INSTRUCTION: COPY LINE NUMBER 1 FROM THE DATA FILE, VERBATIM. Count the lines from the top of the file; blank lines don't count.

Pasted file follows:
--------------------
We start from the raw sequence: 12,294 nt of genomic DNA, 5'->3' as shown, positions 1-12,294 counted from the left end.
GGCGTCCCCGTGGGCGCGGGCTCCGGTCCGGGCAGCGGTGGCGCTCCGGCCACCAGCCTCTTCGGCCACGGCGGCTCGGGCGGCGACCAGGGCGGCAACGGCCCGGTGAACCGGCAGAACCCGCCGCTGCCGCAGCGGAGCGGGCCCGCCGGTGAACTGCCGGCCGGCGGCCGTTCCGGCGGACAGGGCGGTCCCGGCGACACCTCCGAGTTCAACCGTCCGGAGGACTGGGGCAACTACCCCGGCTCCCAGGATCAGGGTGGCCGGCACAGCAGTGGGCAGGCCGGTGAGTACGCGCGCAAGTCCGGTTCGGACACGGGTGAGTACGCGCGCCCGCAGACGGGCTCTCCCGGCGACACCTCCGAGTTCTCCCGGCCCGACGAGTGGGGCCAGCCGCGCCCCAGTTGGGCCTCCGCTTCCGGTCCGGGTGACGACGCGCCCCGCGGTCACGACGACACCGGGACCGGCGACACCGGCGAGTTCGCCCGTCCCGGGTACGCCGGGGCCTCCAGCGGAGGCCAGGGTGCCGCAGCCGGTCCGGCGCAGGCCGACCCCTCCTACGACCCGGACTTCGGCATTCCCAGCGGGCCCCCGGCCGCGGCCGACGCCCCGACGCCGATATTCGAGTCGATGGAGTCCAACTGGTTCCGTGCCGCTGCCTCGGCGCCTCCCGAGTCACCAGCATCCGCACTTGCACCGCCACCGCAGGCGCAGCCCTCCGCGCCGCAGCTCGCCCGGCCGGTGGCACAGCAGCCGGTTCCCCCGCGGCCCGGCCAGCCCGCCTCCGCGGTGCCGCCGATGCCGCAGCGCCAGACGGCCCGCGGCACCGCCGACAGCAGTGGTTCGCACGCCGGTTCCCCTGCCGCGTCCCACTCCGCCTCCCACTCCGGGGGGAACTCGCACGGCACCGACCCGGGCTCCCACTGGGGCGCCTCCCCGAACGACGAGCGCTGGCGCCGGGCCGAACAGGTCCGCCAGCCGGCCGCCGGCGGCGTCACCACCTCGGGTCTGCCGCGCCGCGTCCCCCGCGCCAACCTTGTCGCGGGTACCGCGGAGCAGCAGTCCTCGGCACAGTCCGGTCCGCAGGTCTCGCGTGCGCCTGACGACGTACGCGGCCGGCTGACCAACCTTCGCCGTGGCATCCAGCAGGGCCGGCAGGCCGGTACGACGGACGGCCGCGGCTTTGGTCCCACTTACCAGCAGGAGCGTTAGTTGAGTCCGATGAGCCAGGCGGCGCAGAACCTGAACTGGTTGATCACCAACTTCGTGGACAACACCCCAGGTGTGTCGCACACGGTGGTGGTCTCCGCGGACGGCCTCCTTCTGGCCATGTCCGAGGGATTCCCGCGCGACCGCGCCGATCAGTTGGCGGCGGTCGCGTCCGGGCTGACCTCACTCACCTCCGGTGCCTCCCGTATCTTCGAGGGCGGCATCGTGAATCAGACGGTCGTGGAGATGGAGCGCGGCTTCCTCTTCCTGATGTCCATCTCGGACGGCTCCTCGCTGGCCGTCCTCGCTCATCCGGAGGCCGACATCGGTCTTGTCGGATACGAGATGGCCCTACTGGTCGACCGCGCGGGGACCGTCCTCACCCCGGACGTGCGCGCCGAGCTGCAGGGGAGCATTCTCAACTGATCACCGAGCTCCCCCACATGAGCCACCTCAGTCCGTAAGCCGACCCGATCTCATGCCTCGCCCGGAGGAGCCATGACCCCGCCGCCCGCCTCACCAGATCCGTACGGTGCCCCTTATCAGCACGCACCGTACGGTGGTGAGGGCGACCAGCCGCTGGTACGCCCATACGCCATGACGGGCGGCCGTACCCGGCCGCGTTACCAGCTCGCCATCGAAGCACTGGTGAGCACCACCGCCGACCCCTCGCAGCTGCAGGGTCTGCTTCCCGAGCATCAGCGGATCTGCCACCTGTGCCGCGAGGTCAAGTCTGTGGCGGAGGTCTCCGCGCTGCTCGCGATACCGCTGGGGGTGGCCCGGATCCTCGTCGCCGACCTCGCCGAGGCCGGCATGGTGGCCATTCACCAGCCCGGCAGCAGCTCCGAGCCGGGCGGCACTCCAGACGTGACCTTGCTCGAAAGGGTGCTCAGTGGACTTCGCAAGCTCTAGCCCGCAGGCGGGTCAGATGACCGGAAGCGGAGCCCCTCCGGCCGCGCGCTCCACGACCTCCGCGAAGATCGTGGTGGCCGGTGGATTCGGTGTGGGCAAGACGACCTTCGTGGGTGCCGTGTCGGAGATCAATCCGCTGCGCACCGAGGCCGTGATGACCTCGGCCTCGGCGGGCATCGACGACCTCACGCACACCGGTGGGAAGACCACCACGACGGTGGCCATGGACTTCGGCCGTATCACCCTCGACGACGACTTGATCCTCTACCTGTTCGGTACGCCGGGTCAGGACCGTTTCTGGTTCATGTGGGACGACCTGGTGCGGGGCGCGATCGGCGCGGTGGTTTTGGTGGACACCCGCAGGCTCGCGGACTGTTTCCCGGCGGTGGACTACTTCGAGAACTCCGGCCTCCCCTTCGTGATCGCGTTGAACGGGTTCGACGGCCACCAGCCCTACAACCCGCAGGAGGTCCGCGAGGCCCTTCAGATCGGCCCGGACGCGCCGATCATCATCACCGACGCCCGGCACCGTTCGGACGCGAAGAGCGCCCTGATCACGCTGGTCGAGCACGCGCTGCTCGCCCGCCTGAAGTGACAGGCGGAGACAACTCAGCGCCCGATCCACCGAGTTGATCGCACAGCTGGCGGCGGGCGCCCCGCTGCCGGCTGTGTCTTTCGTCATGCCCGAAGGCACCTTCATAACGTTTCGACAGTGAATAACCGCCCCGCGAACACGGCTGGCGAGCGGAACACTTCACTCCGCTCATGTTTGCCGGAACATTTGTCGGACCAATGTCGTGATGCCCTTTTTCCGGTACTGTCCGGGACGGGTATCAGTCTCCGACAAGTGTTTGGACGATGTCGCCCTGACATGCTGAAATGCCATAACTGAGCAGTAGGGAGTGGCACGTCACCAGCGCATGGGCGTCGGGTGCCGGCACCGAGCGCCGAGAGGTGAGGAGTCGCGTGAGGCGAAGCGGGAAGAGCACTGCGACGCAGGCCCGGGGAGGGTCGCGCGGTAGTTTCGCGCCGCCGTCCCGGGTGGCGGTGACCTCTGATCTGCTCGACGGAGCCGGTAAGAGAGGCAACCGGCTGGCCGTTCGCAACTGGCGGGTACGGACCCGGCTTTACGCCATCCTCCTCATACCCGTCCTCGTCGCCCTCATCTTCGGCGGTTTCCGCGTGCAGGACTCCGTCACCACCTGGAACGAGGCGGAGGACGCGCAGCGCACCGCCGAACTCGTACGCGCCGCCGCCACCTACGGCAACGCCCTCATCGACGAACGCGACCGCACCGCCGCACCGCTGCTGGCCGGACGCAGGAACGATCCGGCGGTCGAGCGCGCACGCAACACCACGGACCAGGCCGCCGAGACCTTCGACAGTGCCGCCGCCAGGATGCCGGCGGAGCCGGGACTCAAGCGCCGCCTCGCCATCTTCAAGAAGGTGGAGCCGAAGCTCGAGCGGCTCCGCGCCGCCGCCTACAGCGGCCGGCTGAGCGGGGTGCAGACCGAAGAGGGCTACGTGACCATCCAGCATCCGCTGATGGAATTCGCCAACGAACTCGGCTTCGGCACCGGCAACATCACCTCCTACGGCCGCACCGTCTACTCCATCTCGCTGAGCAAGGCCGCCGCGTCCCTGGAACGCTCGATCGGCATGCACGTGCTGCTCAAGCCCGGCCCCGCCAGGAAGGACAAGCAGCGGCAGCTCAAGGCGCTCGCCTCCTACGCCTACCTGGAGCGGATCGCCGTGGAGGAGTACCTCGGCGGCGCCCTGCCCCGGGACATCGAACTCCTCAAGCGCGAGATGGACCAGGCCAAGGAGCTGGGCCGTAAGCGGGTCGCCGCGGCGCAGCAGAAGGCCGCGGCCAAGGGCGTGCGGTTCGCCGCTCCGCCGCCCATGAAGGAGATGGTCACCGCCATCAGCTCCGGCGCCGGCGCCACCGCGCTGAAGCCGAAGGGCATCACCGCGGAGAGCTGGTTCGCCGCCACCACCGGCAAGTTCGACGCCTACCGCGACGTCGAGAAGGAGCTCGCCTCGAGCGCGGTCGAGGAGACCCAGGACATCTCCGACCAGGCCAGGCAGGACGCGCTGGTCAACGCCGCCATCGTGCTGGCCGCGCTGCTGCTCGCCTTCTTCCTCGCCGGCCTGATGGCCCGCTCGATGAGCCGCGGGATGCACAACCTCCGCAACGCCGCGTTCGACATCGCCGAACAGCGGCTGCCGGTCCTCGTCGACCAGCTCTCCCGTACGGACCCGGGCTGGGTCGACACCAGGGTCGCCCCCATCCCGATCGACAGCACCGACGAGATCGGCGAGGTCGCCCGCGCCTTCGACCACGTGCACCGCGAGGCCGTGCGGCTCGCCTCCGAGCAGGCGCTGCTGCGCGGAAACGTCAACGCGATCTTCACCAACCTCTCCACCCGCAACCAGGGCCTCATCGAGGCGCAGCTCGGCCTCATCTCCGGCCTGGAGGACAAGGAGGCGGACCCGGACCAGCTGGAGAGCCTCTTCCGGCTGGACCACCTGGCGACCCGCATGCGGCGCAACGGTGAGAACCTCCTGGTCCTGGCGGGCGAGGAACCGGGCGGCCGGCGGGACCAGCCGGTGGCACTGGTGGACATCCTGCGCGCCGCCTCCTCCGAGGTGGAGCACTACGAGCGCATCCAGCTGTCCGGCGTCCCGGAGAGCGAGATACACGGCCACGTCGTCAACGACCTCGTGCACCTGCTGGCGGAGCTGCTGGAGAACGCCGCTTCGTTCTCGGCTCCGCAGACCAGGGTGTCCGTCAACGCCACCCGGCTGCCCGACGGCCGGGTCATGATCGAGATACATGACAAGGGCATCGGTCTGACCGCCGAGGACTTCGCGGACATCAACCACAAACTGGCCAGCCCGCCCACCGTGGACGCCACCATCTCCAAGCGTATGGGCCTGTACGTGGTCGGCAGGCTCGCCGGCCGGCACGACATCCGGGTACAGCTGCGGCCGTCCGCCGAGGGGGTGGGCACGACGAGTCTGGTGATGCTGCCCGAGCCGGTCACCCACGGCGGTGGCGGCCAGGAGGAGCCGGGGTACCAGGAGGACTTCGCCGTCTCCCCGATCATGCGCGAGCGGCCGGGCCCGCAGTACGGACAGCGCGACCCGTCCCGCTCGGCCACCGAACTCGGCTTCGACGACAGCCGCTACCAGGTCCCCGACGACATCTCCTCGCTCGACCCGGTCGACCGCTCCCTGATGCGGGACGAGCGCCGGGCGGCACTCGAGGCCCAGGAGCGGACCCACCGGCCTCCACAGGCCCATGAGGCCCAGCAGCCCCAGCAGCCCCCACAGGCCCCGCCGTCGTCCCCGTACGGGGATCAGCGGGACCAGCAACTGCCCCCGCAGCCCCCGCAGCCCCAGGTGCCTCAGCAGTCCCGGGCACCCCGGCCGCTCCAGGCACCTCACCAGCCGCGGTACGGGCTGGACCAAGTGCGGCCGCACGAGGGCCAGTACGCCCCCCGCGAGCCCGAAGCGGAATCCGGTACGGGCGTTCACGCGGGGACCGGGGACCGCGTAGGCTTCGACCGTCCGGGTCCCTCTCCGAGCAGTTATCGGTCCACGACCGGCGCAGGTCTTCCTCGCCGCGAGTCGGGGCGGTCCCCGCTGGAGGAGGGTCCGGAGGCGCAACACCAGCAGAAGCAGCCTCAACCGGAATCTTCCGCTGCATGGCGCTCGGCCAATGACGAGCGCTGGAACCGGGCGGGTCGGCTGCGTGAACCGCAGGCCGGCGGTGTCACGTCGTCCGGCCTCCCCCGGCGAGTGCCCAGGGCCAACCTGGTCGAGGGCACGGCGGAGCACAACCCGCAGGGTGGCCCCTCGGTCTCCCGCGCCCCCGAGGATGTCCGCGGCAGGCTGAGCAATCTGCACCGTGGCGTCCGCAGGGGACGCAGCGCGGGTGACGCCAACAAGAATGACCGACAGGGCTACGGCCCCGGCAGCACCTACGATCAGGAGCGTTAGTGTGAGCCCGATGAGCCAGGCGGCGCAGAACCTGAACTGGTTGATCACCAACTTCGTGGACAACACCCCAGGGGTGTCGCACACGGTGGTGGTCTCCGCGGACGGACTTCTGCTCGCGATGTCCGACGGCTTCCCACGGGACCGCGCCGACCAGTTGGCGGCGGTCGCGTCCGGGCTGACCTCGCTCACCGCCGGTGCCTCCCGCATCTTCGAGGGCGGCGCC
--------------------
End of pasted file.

We start from the raw sequence: 12,294 nt of genomic DNA, 5'->3' as shown, positions 1-12,294 counted from the left end.